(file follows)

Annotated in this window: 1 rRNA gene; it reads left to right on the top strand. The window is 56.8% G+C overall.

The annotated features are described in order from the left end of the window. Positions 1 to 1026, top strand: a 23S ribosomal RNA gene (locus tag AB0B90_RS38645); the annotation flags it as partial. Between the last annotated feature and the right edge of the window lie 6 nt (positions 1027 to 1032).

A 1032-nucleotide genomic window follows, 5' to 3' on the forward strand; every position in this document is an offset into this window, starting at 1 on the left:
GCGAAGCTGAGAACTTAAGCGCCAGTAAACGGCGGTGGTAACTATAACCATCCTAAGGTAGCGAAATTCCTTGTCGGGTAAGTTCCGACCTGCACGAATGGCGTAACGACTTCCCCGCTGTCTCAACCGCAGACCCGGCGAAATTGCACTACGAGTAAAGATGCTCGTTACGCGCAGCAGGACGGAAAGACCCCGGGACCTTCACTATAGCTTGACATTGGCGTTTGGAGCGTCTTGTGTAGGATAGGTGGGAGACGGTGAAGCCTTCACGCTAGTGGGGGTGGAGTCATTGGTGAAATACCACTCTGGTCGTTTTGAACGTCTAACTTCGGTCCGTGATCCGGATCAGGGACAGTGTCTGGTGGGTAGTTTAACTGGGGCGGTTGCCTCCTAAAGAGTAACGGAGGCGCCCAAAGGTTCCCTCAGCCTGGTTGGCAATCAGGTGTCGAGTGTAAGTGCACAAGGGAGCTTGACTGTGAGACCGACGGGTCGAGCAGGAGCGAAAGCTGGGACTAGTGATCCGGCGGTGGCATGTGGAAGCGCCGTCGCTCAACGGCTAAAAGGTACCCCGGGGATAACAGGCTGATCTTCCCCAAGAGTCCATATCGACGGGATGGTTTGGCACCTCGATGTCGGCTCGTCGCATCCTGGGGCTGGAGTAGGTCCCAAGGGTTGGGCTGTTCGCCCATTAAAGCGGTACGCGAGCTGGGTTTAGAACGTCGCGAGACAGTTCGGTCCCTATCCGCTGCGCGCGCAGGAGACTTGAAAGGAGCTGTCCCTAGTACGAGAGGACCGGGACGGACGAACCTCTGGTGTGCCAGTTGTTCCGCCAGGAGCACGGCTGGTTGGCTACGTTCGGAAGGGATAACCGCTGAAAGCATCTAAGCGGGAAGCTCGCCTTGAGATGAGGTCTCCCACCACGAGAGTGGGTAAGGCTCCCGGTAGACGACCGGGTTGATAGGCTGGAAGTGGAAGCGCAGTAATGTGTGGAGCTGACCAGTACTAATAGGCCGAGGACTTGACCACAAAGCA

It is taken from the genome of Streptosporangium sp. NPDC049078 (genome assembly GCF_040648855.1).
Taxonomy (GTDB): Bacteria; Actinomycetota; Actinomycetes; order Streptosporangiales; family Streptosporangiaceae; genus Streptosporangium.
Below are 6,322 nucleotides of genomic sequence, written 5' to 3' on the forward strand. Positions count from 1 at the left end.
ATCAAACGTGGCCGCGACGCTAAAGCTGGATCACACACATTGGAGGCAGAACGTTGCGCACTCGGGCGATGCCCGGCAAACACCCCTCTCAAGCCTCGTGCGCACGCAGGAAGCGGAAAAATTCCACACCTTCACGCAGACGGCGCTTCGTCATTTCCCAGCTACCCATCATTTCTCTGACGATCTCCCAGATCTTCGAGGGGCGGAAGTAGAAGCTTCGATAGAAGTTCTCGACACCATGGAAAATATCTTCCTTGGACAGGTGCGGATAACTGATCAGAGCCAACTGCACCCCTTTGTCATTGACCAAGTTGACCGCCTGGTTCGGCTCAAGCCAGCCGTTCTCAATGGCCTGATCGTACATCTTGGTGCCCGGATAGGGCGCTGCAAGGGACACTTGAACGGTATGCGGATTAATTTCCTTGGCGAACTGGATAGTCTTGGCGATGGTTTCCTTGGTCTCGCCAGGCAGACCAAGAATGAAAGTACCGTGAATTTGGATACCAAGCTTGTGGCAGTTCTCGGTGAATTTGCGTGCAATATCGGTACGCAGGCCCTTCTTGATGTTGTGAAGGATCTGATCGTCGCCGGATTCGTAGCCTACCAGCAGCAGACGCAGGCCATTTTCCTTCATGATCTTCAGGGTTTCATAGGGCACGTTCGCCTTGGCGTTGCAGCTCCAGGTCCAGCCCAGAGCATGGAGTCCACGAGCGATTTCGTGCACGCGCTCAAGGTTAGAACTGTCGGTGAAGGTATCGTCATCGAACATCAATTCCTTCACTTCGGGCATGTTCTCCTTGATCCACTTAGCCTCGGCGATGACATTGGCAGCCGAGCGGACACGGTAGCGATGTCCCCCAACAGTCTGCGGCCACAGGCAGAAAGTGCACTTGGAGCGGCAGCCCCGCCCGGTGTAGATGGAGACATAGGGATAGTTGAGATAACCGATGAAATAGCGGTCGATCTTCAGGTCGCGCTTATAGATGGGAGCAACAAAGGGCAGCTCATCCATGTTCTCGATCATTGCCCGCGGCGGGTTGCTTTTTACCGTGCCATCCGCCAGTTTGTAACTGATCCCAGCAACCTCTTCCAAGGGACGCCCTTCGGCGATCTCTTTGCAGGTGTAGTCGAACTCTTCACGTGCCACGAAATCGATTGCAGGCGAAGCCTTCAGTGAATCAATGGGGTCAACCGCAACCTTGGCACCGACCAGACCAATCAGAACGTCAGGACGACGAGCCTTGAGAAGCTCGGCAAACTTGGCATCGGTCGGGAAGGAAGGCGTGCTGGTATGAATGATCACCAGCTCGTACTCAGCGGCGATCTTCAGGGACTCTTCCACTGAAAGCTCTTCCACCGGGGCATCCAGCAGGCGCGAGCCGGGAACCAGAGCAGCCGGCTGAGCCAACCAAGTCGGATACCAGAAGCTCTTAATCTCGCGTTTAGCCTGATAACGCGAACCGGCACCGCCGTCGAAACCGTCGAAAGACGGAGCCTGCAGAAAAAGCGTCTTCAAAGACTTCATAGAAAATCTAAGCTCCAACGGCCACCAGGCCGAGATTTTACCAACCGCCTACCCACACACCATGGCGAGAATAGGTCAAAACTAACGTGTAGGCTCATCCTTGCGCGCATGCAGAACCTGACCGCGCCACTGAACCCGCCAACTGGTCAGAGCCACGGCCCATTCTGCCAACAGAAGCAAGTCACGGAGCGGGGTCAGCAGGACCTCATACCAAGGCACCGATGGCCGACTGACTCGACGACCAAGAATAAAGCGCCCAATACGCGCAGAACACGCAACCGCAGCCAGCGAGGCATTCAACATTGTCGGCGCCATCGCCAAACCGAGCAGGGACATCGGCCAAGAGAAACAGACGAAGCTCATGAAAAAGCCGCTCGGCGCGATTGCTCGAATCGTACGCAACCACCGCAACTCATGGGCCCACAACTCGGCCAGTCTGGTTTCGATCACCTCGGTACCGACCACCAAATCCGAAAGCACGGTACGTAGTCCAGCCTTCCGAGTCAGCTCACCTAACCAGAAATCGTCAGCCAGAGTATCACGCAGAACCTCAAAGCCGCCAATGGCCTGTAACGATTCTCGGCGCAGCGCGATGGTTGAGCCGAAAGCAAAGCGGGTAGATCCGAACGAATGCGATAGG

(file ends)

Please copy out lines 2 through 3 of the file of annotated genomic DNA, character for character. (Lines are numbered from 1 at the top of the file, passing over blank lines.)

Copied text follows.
The annotated features are described in order from the left end of the window. Positions 1 to 1026, top strand: a 23S ribosomal RNA gene (locus tag AB0B90_RS38645); the annotation flags it as partial. Between the last annotated feature and the right edge of the window lie 6 nt (positions 1027 to 1032).

A 1032-nucleotide genomic window follows, 5' to 3' on the forward strand; every position in this document is an offset into this window, starting at 1 on the left: